Responsible mineral supply chains scheme ITSCI has expressed concern about a "lack of balance and evidence" in a report released this week by human rights nongovernmental organisation Global Witness.
In the report, Global Witness said it had uncovered evidence that ITSCI may enable the laundering of minerals from mines in the Democratic Republic of Congo (DRC) controlled by militia or where children work, as well as the trafficking and smuggling of minerals.
Many companies use the ITSCI scheme to responsibly source tin, tantalum and tungsten (3T metals) from the African Great Lakes region.
"We strongly believe that ITSCI plays a credible and valuable role in responsible sourcing of 3T minerals through our joint-industry due diligence programme. We welcome constructive feedback and evidence of risks as we recognise that no system can prevent all illegal or fraudulent behaviour.
"However, while we take time to review the detail, we note initial concern regarding lack of balance and evidence in the Global Witness report, and disappointment that significant and meaningful progress within the 3T mineral sector does not appear to have been fairly recognised," ITSCI responded.
According to the Global Witness report, an investigation found that, in one mining location, up to 90% of minerals introduced into the scheme in the first quarter of 2021 did not come from mines validated for meeting security and human rights standards.
"A significant portion of these minerals were linked to conflict and human rights abuses," it stated.
Global Witness said it had documented similar contamination problems at another ten locations, suggesting that ITSCI’s failures are systemic.
“The scheme many global companies rely on to stop conflict minerals from entering their supply chains is failing spectacularly, our findings suggest,” said Global Witness' Alex Kopp.
“Smelters, downstream companies and other industry programmes should not rely on ITSCI. Instead, companies need to properly check their supply chains and take action, and governments need to hold them accountable,” he added.
In addition to action from companies, the report calls for better legislation and enforcement from key jurisdictions along the supply chain.
It urges the US to overhaul and enforce its due diligence legislation, specifically Section 1502 of Dodd-Frank Act, and calls on the European Union and its member countries to close loopholes in its conflict minerals regulation, and put in place stringent corporate due diligence legislation.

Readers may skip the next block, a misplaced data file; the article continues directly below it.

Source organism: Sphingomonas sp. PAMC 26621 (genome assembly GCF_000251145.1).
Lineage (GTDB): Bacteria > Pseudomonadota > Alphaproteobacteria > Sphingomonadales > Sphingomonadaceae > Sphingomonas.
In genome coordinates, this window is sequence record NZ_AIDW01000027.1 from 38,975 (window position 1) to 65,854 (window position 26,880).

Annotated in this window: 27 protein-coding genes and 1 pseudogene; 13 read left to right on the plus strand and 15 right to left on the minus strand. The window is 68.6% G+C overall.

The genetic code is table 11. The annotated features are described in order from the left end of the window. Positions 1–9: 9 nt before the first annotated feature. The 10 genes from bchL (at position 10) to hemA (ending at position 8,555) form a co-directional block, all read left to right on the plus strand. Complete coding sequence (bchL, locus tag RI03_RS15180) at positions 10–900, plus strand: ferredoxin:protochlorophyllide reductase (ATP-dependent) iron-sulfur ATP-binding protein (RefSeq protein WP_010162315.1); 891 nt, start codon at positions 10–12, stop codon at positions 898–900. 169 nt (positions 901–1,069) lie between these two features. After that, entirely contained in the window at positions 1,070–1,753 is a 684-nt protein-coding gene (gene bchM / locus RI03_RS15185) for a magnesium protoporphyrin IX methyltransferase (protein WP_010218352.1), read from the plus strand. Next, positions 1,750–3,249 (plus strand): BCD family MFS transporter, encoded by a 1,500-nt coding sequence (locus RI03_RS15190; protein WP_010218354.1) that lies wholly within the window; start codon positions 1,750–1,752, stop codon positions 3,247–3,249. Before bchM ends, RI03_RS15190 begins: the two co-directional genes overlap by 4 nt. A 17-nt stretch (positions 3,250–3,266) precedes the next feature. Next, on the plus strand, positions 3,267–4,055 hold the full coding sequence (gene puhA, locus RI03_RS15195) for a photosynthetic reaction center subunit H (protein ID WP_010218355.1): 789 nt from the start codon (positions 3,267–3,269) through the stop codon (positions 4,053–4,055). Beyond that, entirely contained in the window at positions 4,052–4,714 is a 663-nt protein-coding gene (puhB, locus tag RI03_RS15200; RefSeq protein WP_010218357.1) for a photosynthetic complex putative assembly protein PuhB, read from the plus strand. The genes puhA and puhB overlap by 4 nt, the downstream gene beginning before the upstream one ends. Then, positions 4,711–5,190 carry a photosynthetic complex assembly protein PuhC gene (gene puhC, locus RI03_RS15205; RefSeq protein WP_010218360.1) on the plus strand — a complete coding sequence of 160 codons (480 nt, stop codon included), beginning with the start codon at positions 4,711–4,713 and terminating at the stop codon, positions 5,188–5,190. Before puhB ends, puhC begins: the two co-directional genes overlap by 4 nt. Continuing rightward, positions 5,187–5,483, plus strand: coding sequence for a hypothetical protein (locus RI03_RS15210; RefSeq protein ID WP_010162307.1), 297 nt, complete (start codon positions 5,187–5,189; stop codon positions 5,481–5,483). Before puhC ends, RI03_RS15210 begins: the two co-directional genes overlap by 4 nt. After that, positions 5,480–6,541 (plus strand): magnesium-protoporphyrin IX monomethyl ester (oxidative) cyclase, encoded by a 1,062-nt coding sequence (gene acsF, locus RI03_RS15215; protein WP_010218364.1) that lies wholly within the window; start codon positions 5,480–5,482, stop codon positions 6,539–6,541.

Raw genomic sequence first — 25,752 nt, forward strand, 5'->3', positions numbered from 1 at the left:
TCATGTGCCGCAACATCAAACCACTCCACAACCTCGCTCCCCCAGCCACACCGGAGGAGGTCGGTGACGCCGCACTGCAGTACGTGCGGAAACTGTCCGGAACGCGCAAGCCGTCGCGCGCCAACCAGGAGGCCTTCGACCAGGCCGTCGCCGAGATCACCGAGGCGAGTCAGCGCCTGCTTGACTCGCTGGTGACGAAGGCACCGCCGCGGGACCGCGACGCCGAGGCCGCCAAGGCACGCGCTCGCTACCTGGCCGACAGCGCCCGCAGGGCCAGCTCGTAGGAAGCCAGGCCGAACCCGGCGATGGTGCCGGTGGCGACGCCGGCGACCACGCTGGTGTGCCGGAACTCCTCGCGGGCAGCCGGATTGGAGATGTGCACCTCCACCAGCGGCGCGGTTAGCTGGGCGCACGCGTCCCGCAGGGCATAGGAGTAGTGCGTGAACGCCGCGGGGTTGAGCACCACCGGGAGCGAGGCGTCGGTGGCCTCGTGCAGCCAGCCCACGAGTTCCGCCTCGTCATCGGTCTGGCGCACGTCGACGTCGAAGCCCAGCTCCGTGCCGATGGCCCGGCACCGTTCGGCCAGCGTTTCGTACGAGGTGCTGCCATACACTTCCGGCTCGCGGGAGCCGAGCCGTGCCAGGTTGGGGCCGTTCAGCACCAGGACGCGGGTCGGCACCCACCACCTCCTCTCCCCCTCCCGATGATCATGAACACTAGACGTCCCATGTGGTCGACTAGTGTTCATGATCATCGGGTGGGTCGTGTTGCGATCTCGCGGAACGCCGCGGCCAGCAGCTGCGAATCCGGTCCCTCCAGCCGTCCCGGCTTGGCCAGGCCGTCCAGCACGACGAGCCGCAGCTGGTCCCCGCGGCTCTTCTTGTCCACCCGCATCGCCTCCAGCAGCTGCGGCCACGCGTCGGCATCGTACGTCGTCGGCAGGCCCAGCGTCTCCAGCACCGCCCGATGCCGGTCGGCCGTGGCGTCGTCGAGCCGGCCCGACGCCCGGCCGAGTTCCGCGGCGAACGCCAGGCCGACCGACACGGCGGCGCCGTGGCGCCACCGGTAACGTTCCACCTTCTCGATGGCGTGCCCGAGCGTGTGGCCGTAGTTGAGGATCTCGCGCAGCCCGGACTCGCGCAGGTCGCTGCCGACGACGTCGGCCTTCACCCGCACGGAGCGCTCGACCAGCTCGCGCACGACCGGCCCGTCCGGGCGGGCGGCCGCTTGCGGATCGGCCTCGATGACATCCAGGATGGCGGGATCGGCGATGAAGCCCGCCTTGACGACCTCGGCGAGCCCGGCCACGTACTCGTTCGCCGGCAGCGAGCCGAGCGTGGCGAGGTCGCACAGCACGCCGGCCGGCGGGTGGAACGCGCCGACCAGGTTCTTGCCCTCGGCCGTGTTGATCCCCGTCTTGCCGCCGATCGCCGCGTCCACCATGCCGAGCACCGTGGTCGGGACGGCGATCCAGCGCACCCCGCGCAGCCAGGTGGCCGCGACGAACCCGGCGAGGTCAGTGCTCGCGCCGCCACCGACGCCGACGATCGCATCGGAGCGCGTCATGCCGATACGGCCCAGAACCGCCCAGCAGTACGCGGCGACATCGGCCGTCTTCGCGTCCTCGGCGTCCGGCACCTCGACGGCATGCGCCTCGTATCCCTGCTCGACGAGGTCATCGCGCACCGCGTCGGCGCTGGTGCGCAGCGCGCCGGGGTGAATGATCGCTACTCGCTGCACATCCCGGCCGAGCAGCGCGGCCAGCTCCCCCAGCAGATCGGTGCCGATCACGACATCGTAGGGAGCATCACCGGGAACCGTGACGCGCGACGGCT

ITSCI said it operates on the ground in conflict affected and high risk areas (CAHRAs) with the objective to continually identify and report risks and support their mitigation, including through extensive engagement with stakeholders.
"This is achieved transparently according to standards aligned with the Organisation for Economic Cooperation and Development's (OECD’s) internationally agreed framework for supply chain due diligence for responsible supply chains in CAHRAs.
"The type of risks considered by Global Witness are not only expected by the OECD guidance and by ITSCI, but are present in our normal day-to-day activities, and for which we have controls in place in our management systems," it pointed out.
ITSCI asserted that it does not tolerate deliberate misuse of the ITSCI system, the laundering of smuggled minerals or other illegal activity and "we refute any such allegation entirely".
"In 2021, ITSCI recorded and encouraged the resolution of 1 300 incidents on risks Global Witness appears to allege that ITSCI ignores. ITSCI provided extensive input to Global Witness in late 2021, and we are analysing the final report to ascertain if this has been reasonably reflected,.
"There have been many lessons learned during the implementation of ITSCI and improvements in our systems will continue, making best use of available resources. We believe our implementation has led to significant and tangible progress on the ground and we remain committed to our work supporting responsible sourcing for a better future," it added.